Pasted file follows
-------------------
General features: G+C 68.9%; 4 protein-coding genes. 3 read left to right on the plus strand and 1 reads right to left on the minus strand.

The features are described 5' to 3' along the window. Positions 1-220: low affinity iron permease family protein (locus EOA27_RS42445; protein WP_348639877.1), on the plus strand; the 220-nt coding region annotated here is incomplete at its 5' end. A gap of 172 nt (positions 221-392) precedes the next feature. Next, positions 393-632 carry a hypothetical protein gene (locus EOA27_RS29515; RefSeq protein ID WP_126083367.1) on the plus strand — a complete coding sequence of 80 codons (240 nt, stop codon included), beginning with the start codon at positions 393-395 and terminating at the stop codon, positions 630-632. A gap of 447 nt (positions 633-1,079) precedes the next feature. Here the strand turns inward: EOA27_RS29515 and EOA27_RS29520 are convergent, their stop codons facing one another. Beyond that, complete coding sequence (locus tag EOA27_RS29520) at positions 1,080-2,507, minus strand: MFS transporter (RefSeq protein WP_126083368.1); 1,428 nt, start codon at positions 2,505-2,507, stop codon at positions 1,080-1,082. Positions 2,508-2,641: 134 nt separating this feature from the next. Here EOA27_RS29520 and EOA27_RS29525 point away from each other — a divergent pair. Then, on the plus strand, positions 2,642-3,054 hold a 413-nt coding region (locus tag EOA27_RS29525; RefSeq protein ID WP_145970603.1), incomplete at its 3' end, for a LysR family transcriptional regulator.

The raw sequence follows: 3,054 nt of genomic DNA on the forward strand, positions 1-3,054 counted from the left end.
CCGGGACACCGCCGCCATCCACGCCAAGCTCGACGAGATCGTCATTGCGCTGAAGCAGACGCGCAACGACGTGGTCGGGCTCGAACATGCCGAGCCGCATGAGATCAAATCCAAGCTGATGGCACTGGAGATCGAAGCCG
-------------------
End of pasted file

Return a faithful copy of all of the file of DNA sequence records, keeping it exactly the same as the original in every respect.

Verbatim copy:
General features: G+C 68.9%; 4 protein-coding genes. 3 read left to right on the plus strand and 1 reads right to left on the minus strand.

The features are described 5' to 3' along the window. Positions 1-220: low affinity iron permease family protein (locus EOA27_RS42445; protein WP_348639877.1), on the plus strand; the 220-nt coding region annotated here is incomplete at its 5' end. A gap of 172 nt (positions 221-392) precedes the next feature. Next, positions 393-632 carry a hypothetical protein gene (locus EOA27_RS29515; RefSeq protein ID WP_126083367.1) on the plus strand — a complete coding sequence of 80 codons (240 nt, stop codon included), beginning with the start codon at positions 393-395 and terminating at the stop codon, positions 630-632. A gap of 447 nt (positions 633-1,079) precedes the next feature. Here the strand turns inward: EOA27_RS29515 and EOA27_RS29520 are convergent, their stop codons facing one another. Beyond that, complete coding sequence (locus tag EOA27_RS29520) at positions 1,080-2,507, minus strand: MFS transporter (RefSeq protein WP_126083368.1); 1,428 nt, start codon at positions 2,505-2,507, stop codon at positions 1,080-1,082. Positions 2,508-2,641: 134 nt separating this feature from the next. Here EOA27_RS29520 and EOA27_RS29525 point away from each other — a divergent pair. Then, on the plus strand, positions 2,642-3,054 hold a 413-nt coding region (locus tag EOA27_RS29525; RefSeq protein ID WP_145970603.1), incomplete at its 3' end, for a LysR family transcriptional regulator.

The raw sequence follows: 3,054 nt of genomic DNA on the forward strand, positions 1-3,054 counted from the left end.
CCGGGACACCGCCGCCATCCACGCCAAGCTCGACGAGATCGTCATTGCGCTGAAGCAGACGCGCAACGACGTGGTCGGGCTCGAACATGCCGAGCCGCATGAGATCAAATCCAAGCTGATGGCACTGGAGATCGAAGCCG